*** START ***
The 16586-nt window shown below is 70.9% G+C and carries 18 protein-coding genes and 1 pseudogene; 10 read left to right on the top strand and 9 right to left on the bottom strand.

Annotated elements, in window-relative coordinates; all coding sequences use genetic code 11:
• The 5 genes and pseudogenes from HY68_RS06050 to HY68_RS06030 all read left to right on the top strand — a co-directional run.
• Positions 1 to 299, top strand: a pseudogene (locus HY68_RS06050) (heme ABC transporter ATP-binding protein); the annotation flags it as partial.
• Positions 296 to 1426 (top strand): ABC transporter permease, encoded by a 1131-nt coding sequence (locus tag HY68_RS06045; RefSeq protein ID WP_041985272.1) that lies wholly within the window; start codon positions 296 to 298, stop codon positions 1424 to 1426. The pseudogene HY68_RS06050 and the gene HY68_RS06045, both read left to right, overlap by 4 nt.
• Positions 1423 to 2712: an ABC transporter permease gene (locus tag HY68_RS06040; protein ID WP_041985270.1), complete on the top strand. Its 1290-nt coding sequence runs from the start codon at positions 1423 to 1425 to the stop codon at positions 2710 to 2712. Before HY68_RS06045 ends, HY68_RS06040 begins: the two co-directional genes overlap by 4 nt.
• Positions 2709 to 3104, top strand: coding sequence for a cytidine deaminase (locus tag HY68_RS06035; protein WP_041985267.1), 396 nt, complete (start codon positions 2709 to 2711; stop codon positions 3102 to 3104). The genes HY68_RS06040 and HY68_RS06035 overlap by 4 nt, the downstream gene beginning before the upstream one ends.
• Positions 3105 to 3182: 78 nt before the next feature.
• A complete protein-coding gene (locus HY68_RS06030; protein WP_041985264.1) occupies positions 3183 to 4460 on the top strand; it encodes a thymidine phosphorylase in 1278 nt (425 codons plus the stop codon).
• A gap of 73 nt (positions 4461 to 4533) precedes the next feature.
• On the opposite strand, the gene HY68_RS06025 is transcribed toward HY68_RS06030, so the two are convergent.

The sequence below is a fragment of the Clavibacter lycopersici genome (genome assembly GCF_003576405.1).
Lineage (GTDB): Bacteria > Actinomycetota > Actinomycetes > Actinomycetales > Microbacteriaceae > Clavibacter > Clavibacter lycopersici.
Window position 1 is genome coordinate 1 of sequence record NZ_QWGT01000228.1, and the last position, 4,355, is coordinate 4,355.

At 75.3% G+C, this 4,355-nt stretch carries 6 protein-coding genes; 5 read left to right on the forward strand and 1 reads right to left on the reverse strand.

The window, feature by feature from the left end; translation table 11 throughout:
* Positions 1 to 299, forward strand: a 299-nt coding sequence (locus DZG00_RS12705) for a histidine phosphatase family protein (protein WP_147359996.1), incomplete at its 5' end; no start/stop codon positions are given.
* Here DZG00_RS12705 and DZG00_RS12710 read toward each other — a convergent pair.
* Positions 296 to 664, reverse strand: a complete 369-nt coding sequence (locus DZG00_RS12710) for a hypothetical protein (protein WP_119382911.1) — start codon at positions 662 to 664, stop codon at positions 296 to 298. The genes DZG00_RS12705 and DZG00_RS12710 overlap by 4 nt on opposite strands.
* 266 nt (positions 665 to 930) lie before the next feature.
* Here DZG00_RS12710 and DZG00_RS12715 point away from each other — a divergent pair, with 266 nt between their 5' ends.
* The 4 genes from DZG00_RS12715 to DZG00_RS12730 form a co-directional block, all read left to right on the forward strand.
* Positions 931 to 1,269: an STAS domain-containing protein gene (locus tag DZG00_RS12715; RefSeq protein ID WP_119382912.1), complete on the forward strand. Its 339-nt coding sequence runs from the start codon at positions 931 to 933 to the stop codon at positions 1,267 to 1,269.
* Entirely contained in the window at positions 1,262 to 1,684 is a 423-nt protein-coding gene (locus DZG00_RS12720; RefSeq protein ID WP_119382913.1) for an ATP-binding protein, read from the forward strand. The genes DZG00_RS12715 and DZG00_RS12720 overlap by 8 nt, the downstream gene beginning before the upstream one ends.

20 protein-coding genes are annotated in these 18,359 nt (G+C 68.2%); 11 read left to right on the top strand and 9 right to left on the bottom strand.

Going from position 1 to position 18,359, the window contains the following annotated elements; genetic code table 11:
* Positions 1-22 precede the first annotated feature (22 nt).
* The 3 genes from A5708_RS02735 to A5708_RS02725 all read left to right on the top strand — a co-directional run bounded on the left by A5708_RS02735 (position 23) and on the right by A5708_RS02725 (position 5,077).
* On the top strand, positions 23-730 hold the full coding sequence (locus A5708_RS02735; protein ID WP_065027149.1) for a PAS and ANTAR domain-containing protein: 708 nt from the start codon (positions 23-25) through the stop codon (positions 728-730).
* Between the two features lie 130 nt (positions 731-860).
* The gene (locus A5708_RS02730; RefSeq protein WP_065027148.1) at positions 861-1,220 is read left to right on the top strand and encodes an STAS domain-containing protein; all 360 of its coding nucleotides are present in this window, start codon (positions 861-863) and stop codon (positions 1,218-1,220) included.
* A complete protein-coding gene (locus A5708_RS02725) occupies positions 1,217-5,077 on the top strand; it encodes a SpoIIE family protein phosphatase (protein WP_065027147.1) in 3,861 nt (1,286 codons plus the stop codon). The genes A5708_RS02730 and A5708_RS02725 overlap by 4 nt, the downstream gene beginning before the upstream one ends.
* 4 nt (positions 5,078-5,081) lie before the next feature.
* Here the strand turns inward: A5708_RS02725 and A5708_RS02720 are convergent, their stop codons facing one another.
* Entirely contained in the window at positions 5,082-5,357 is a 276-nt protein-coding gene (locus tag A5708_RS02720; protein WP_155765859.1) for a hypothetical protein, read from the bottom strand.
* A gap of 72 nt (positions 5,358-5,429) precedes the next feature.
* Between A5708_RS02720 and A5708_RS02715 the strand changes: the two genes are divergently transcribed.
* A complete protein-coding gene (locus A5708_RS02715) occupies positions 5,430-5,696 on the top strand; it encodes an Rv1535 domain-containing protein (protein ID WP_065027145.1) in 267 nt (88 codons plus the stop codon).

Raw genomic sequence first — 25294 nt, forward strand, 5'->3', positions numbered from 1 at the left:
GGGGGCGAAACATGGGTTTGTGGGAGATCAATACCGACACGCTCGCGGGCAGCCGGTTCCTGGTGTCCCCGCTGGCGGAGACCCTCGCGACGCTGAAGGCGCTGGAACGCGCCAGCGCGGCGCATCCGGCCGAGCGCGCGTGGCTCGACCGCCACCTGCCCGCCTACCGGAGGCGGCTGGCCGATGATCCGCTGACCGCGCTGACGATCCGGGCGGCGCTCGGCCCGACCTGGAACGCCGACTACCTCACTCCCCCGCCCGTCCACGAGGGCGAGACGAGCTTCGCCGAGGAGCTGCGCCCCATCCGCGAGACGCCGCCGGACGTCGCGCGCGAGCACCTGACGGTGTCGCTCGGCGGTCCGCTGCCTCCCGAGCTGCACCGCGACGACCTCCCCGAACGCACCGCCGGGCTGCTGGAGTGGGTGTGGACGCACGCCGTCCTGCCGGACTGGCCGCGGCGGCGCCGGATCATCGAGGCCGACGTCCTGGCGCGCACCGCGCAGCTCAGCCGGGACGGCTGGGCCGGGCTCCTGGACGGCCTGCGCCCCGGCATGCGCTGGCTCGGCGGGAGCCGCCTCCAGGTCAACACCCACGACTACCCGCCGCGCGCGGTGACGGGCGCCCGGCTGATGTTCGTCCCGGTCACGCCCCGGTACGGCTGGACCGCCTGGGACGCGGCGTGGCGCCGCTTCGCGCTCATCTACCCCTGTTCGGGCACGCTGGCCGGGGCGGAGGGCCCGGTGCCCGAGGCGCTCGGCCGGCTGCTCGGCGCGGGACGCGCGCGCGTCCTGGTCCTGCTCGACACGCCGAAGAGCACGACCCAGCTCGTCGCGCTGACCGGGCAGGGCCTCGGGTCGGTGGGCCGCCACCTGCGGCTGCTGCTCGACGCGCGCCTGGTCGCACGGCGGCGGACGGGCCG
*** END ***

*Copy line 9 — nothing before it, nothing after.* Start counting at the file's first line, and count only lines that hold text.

• A complete protein-coding gene (locus HY68_RS06030; protein WP_041985264.1) occupies positions 3183 to 4460 on the top strand; it encodes a thymidine phosphorylase in 1278 nt (425 codons plus the stop codon).